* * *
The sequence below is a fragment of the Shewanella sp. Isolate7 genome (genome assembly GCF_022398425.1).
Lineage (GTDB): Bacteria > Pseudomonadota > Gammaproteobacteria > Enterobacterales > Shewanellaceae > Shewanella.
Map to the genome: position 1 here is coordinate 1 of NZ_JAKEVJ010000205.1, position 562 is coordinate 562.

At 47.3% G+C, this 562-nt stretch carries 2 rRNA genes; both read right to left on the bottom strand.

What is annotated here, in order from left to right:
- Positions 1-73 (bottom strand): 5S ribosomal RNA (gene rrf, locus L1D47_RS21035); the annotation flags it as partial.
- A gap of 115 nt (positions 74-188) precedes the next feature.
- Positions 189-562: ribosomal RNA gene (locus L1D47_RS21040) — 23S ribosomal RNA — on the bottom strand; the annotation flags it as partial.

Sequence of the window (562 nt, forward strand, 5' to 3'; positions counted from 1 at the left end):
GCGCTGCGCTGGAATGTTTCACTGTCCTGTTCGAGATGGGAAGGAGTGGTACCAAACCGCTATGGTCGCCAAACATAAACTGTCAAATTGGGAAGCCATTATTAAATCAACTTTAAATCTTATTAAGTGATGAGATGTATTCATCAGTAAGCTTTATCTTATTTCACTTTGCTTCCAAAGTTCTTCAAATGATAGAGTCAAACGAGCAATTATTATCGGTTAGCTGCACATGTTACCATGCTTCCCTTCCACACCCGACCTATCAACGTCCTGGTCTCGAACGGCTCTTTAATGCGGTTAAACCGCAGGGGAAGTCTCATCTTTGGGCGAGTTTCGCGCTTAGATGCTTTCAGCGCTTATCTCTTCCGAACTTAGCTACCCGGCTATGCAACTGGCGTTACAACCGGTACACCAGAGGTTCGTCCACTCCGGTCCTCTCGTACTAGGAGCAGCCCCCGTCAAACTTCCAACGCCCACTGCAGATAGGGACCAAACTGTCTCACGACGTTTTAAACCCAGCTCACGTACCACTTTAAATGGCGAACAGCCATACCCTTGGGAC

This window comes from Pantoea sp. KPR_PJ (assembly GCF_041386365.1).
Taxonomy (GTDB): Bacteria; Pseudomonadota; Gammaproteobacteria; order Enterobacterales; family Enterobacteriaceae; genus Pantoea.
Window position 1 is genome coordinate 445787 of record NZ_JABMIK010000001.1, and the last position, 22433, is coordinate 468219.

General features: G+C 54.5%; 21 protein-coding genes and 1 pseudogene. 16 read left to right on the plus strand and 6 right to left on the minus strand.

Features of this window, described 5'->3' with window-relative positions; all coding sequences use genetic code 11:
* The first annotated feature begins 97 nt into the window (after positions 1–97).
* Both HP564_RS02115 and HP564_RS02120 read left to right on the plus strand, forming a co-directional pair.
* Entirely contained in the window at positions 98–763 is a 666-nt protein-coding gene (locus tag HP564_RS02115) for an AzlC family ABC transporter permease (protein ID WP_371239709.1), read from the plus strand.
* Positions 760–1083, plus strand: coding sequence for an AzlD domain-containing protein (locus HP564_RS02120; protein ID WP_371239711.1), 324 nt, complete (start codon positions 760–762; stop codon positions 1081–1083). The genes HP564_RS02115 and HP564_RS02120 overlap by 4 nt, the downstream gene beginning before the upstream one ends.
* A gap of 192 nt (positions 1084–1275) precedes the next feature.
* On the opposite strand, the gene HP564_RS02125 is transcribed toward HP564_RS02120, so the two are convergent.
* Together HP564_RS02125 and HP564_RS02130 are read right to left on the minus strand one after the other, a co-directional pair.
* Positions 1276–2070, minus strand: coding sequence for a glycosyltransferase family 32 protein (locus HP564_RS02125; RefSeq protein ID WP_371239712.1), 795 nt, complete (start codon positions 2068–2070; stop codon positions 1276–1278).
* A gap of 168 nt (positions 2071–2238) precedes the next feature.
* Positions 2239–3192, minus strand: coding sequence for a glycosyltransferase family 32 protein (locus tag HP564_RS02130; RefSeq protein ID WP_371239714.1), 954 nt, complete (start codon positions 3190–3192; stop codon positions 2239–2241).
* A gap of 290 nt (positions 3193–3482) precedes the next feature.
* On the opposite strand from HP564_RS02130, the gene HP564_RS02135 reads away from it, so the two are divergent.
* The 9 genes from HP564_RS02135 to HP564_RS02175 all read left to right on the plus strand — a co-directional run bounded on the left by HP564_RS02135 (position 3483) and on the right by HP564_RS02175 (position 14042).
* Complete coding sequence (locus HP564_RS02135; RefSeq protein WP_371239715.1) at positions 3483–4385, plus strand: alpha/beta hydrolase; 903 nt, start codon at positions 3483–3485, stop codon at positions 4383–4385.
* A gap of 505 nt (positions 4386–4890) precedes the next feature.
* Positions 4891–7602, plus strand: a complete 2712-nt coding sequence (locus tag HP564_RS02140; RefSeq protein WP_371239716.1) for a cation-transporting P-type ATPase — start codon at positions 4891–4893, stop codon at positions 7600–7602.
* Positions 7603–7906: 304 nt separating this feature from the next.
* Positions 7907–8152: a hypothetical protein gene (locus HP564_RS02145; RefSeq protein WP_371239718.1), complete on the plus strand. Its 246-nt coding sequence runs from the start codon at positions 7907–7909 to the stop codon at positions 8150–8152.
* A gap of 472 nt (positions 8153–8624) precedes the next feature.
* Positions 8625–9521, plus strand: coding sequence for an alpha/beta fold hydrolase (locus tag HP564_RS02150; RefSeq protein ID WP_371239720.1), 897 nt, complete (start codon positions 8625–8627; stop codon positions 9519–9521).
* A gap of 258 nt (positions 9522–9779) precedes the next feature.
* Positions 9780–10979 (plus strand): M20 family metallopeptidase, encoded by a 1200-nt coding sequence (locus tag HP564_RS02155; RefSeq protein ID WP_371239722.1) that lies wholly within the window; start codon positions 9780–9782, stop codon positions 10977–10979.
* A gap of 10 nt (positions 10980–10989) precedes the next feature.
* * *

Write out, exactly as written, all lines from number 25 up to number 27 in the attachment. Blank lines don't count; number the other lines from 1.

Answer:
* Positions 2239–3192, minus strand: coding sequence for a glycosyltransferase family 32 protein (locus tag HP564_RS02130; RefSeq protein ID WP_371239714.1), 954 nt, complete (start codon positions 3190–3192; stop codon positions 2239–2241).
* A gap of 290 nt (positions 3193–3482) precedes the next feature.
* On the opposite strand from HP564_RS02130, the gene HP564_RS02135 reads away from it, so the two are divergent.